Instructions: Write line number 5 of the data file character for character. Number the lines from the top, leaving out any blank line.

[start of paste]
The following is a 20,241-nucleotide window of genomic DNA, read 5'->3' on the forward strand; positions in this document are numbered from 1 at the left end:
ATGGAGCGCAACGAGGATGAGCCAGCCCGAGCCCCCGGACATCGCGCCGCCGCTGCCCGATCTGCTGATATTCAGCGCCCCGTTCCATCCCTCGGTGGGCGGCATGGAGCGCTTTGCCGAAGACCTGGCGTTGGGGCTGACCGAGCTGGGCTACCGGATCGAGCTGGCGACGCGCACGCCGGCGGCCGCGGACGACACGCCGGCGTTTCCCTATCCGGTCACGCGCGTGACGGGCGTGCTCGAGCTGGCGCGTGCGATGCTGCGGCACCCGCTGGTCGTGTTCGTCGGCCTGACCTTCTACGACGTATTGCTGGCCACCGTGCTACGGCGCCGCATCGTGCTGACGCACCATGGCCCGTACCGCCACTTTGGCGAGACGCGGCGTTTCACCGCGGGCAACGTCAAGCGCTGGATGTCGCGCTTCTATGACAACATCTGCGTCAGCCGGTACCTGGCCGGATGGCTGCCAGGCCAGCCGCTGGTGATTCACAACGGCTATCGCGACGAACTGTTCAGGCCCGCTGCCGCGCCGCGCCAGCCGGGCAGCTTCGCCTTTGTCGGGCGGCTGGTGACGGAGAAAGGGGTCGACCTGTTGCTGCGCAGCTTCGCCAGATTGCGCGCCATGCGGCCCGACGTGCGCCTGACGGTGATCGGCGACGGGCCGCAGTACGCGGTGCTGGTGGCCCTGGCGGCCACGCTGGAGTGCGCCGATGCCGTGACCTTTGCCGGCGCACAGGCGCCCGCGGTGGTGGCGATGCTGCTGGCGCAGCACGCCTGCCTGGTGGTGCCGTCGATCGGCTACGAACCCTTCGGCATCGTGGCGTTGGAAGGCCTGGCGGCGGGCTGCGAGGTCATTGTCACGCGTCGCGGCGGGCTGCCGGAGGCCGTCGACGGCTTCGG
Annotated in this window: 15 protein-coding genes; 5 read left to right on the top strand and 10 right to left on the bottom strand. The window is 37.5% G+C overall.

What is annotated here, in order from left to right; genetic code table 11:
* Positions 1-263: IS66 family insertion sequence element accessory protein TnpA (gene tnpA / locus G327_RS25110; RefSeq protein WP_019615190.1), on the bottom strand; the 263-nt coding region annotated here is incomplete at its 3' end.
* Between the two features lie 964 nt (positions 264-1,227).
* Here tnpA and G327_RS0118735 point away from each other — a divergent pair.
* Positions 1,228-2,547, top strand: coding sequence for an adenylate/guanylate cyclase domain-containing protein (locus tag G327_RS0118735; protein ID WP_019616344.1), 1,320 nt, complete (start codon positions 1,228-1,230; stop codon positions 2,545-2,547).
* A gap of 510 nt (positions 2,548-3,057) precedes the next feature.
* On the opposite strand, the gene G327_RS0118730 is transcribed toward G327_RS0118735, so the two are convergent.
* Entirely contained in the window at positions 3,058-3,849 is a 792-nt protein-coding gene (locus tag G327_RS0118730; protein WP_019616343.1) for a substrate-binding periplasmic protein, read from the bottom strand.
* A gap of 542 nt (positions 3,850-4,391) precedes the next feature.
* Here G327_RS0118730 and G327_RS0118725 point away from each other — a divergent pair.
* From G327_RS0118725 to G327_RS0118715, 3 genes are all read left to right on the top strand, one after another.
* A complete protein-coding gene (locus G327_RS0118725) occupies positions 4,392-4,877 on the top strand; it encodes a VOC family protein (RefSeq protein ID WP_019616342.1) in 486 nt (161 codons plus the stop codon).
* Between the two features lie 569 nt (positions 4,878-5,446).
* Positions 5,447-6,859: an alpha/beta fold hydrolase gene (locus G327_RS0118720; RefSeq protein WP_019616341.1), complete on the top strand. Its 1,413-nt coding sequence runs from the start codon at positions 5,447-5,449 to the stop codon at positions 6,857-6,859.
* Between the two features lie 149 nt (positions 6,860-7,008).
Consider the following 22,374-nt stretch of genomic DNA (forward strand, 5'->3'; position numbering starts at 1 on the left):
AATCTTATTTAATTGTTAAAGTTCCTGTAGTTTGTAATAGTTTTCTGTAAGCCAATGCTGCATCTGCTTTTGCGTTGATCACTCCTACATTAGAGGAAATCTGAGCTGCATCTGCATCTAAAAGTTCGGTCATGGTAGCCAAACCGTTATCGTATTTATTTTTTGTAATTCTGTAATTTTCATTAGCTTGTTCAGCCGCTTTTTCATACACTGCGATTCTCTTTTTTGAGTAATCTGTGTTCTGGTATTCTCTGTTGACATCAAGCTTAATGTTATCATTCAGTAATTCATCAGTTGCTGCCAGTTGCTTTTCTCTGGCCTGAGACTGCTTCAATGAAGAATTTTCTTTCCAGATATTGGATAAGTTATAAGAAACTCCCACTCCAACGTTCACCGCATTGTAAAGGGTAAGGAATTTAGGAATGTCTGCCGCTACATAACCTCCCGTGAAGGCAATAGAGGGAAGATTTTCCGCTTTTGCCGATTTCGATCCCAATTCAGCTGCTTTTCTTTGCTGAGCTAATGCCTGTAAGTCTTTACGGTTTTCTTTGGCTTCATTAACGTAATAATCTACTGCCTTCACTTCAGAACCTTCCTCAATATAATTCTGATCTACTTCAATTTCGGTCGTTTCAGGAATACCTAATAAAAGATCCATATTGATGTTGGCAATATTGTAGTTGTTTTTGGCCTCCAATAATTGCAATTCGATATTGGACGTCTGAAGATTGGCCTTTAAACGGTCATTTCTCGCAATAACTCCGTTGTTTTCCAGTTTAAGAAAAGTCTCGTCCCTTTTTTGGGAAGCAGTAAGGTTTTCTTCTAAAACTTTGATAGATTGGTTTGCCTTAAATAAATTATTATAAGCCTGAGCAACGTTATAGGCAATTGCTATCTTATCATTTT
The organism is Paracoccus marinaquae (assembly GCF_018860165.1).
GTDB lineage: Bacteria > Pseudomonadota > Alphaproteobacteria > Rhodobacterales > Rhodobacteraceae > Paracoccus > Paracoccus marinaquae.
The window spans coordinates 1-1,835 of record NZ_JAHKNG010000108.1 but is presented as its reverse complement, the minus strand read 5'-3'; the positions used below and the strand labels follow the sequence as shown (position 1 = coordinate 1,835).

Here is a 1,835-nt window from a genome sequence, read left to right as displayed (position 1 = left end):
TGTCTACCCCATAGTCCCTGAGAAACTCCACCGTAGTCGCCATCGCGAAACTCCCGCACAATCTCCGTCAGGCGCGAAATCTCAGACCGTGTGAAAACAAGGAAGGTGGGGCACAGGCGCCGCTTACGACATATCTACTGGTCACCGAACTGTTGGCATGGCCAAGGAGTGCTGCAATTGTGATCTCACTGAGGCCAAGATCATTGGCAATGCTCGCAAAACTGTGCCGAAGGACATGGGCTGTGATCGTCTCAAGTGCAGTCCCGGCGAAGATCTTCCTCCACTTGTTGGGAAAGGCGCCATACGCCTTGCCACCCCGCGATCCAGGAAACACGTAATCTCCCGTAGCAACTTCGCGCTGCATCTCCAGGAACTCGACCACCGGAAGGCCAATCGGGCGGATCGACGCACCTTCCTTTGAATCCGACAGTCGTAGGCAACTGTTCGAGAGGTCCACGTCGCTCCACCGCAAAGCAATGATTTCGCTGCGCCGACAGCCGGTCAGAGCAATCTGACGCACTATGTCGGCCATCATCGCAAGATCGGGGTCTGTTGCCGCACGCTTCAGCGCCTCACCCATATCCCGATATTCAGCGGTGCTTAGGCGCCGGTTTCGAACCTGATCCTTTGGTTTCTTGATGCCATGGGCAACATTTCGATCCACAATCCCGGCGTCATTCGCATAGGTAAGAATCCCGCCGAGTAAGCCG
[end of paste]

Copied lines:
* Positions 1-263: IS66 family insertion sequence element accessory protein TnpA (gene tnpA / locus G327_RS25110; RefSeq protein WP_019615190.1), on the bottom strand; the 263-nt coding region annotated here is incomplete at its 3' end.